And then you could do some real damage.

And while my criticism is leveled primarily at governments here, the governments are responding to the people. People in the US expect the government to be guardian-protector, to not merely respond to Bad Things when they happen, but keep them from ever happening in the first place. It is part and parcel of the same mentality that expects the government to ensure health care, educate your children, protect your business from foreign competition, and just generally make sure that everything is going to be OK.

As a people, we really, really need to get a grip. Our survival depends on it.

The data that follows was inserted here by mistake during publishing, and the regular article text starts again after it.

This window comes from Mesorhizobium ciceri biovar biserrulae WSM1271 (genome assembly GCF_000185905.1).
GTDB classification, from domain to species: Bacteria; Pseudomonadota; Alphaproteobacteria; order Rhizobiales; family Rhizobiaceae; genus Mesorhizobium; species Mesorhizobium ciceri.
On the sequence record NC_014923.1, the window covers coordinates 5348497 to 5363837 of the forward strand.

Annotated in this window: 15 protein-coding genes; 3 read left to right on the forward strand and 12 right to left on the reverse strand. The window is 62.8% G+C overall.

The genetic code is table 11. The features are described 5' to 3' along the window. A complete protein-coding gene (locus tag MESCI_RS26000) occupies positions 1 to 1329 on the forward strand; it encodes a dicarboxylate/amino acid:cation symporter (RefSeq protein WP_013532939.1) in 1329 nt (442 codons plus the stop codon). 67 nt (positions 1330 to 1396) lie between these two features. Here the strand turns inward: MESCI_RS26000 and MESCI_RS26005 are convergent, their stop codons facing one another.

is bahstahn retahded?

Seriously. You guys ought to be embarrassed about this. And your mayor is a fascist.

I was fairly certain that we had lost our collective mind when we starting being scared of toothpaste, but now that an entire city panics over Lite-Brite it's official.

There is no hope for us.

I wish I was kidding.

UPDATE--Wow. The guys arrested over this have some serious balls. Good for them...it's about time someone stood up to this kind of bullshit.

I think the indignation of the reporters that these guys simply refuse to play by their rules is utterly priceless.